Far off into the woods, 

A voice came calling,

Therein,  the rain came falling.

Suddenly some trees started singing;

Others started flapping,

Their wings in a joyous zapping. 

Then I saw some trees shed their lyrics, 

Lyrics wielded of words as light as the gall of a swan. 

Bewildered, I ask, 'For who do you sing such mirth?' 

Gleeing, the oldest tree says, 'we sing, but not for ourselves.  We sing for ye'

Then I saw their faces spread into an ocean of smile. 

Nay, a cluster of melodious songs rose from their lips. 

Then I saw the youngest of all the trees, 

Light-faced and hairy, with tiny little hands and colossal legs, which where buried in the innocent ground. 

It whispered some words to its fellows,

Words so tiny and light, like a tint of a tear. 

They were for her ears and her cronies only. 

Then I saw a middle-aged malnutritioned tree shed a sweat. 

Her sweat was so heavy, 

It caused the earth's heart to pulsate.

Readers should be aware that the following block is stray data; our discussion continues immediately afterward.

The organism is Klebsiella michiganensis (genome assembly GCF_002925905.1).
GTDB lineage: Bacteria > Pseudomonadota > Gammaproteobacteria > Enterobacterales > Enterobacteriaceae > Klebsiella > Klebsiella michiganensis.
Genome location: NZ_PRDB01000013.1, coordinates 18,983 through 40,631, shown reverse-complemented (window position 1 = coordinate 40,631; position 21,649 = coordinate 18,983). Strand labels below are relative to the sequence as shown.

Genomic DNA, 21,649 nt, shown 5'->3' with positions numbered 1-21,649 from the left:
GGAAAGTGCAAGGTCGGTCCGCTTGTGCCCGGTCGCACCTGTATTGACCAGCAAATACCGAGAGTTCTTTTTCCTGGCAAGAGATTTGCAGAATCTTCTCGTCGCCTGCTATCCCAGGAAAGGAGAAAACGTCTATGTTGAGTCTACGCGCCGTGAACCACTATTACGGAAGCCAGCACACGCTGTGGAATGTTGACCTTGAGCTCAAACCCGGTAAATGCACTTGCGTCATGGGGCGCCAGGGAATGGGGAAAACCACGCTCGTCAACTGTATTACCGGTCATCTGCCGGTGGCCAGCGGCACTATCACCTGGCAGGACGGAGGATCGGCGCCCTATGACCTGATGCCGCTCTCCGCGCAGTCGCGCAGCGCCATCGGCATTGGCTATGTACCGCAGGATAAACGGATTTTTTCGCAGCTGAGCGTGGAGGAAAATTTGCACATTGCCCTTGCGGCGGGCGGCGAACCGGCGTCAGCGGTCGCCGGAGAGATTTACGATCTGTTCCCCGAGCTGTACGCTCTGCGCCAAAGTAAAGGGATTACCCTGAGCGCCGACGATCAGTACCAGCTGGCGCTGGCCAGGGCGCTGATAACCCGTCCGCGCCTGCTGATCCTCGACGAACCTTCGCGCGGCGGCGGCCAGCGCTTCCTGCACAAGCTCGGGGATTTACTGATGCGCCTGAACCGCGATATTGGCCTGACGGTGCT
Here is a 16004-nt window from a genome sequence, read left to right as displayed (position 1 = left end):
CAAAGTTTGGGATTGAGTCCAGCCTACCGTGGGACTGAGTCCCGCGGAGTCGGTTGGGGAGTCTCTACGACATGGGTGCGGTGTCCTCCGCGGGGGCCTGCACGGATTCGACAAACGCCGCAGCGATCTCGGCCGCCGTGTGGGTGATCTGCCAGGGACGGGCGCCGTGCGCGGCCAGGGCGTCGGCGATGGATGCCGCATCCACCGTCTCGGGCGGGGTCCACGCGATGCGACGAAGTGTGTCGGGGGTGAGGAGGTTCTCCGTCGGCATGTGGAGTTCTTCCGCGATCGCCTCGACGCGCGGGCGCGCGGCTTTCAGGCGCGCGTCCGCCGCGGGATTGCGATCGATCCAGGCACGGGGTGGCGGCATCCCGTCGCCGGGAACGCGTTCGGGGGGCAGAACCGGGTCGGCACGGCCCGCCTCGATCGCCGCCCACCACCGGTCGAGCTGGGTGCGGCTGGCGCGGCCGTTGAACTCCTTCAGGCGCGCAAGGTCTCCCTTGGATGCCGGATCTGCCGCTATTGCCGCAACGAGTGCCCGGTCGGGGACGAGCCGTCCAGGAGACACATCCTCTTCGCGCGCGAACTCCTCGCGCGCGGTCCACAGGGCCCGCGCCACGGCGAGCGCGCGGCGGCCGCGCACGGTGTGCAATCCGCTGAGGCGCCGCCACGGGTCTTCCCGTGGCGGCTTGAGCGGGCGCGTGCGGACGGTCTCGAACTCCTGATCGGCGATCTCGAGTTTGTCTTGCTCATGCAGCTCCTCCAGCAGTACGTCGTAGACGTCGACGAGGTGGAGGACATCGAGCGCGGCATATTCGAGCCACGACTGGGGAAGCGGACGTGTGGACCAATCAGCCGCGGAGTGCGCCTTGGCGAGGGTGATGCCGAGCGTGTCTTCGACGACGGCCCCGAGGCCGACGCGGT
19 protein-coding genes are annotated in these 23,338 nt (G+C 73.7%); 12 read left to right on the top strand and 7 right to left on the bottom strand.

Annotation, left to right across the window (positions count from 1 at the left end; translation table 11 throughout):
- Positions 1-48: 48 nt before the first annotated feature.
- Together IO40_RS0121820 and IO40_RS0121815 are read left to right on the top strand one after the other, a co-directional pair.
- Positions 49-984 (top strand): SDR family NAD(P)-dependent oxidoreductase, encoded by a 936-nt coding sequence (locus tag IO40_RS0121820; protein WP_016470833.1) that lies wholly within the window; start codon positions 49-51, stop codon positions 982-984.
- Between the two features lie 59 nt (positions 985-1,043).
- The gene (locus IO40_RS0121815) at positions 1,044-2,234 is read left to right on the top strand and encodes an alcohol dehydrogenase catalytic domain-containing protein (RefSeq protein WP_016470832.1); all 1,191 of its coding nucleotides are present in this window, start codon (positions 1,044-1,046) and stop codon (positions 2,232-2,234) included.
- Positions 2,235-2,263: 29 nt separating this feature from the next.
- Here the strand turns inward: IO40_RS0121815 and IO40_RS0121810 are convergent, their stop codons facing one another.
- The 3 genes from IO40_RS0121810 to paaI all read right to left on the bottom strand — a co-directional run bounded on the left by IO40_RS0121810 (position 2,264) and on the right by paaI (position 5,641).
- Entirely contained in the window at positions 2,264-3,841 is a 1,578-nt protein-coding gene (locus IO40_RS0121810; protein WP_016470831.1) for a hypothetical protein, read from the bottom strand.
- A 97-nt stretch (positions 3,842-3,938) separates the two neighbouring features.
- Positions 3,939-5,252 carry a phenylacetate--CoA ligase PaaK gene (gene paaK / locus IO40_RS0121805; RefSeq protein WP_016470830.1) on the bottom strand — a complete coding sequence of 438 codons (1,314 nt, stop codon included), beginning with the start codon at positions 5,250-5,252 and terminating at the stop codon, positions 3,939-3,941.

Bewildered she asked me, 'what do ye seek in this fiendish land?' 

Thereof, I saw some pale-faced sleepy trees lie placidly on their beds. 

Then the imps also followed suit. 

Aloft on the trunk of the great Bristlecone pine;

The great hummingbird took her string. 

As she sung, all the trees, but the young ones slept off. 

Then some trees started dancing, 

Their roots swaying from side to side, 

Crushing the youngest ones who were sprouting.

The hummingbird's music was soothing and piercing. 

It also had a horde of fiendly notes; 

Which made some trees act fiendishly. 

The sprouting trees whose fantasies and dreams about life, 

Were being crushed,

Cried to flooded streams. 

Then I saw one whose eyes gleamed,

With blood and anger.

Her eyes had turned heavy and bloodshot.  

Her lips were soiled with tears and sweat. 

Then it muttered to me:

'Our life is as you see. As we try to grow up some grown ups who do not intend for us to be successful in our quest to grow up, crush us like stones at a quarry.' 

Tears strummed from her eyes, until they gloated the earth's throat. 

Then I saw another boisterous-looking sprouting tree sweep her brow with her hand. 

She was all sweaty, and her eyes were as tired as that of an insomniac bairn.

She looked into my eyes, as if she had something to say,

Then as if she had been nudged, she leapt forward and said to me, 'such is life. Your life is no different. One man for himself, each for the gallows!' 

Then she strolled away...

©Cornelius Evans